Fiat-assisted Cryptos like Libra could one day compete to become universal currencies that anyone anywhere can freely use without the burdens of currency exchanges and associated costs.
Bitcoin has little if any chance, despite the rhetoric around its potential of potentially acting just so.
The US Dollar is not, and most likely will not be a universal currency, despite its massive appeal.
The recent UK Brexit is a good indicator that countries are not ready to become fully immersed under one currency like the Euro in this case.
In March 2009, China and Russia called for a new global currency, mostly for fear of the Dollar devaluating and severely impacting these countries massive reserves of the greenback.
So is the idea, appealing as it might be, dead on arrival?
Universal Currency appeal
A currency accepted everywhere by all governments. It can result in better global trade and entails the creation of a global monetary union that can possibly solve currency-related crises, exchange rates and economic risks.
Goes without saying that countries with stronger economies are in a better position under the regime of a universal currency as they will be better represented in the universal central bank and fiscal policy making.
1-Simplification: Trading can be made faster, cheaper and without the complex procedures volatility, and complications of international trading dynamics.
2-Price Stability: Price manipulation via currency devaluation to render goods appear cheaper will be out.
1-Lack of homogeneity: Can’t lump economic and political settings of the world’s countries under one umbrella. Some countries may resort to interest rate cutting to overcome crisis.
2- Susceptibility: Economic problems in one or a few countries can send shockwaves to the rest of the world.
The US Dollar: Isn’t it global?
Not quite: It resembles the English language, widely used and necessary but no country is bound by it to survive.
Many countries keep dollar reserves and use the US dollar because the value of their currencies are pegged on it.
The 1944 Bretton Woods Agreement paved the way for the US dollar to become the benchmark for establishing the value of a country’s currency instead of gold.
The most popular currencies are the U.S. dollar, the euro, and the yen. Another name for a global currency is the reserve currency, according to The Balance.
According to the International Monetary Fund, the U.S. dollar is the most popular. As of the first quarter of 2019, it makes up 61% of all known central bank foreign exchange reserves.
More than one-third of the world’s GDP product comes from countries that peg their currencies to the dollar.
Almost 40% of the world’s debt is issued in dollars.
Still it’s not enough to make it global.
The euro, by the way, makes up 20% of known central bank foreign currency reserves.
The chart below shows a breakdown of the 10 most traded currencies in 2018.
Universal Currency already exists
Universal Currency (UNIT) is a cryptocurrency. Users are able to generate UNIT through the process of mining. Universal Currency has a current supply of over 20 million with around 16 million in circulation. The last known price of Universal Currency is $0.007269. It is currently trading on 1 active market. Its crypto market rank is 1441, and has a Market Cap of $115,941.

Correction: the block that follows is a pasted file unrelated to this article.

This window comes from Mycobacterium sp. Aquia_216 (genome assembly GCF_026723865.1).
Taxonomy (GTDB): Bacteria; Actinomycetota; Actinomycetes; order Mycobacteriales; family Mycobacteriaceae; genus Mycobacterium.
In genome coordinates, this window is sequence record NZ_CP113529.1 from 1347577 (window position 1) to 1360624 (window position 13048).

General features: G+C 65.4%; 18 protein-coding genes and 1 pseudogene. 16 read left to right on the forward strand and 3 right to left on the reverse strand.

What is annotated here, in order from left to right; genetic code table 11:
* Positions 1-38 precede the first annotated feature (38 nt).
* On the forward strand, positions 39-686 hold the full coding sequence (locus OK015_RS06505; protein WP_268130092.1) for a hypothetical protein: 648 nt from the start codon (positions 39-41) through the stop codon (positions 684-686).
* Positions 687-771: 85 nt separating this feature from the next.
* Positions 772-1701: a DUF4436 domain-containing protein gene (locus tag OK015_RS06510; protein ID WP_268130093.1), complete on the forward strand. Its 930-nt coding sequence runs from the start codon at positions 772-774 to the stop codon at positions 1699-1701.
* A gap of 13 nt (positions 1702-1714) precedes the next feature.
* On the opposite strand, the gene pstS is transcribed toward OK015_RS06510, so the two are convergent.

Which brings us to cryptos
Could a sovereign-free, algorithm-based alternative like Bitcoin be more stable and trustworthy than fiat?
Bitcoin is not ideal either. It needs to have a flexible supply, which it doesn’t as by nature it has a finite supply limit. It’s the same reasoning why banks have limits on the amounts of Gold it could hold, because of its scarcity.
Also Bitcoin today is too volatile experiencing severe price swings, gaining or losing thousands of dollars almost overnight.
“If bitcoin is going to reach its potential as a viable global currency, it’s going to need to scale beyond the base layer,” said Brian Murray, Managing Director at Craft Ventures.
Facebook’s Libra could be one, as it is backed by a basket of currencies and government debt that is periodically rebalanced and used to peg a digital token that can be used for settlement.
If Libra ever sees the light of day as it is experiencing strong distrust born out of Facebook’s corporate motives and global ambitions.
Another such model, much more likely, is a revamped Special Drawing Right (SDR). This basket of currencies was created by the IMF in 1969 to act as a private transaction token and a “store of value” for members. Its value moves in line with that of the underlying currencies: The U.S. dollar, Japanese yen, euro, British pound and Chinese renminbi.
Several economists have proposed the expansion of the SDR’s scope for purposes of international trade, positioning it as a global reserve currency that does not depend on any one issuer and can be managed by a neutral, supra-national organization with economic stability as its main objective.
The problem is, even a liquid SDR in its current configuration would be subject to national priorities and vulnerabilities. A sharp depreciation in the U.S. dollar as central banks switch to the SDR as a reserve holding could destabilize the basket.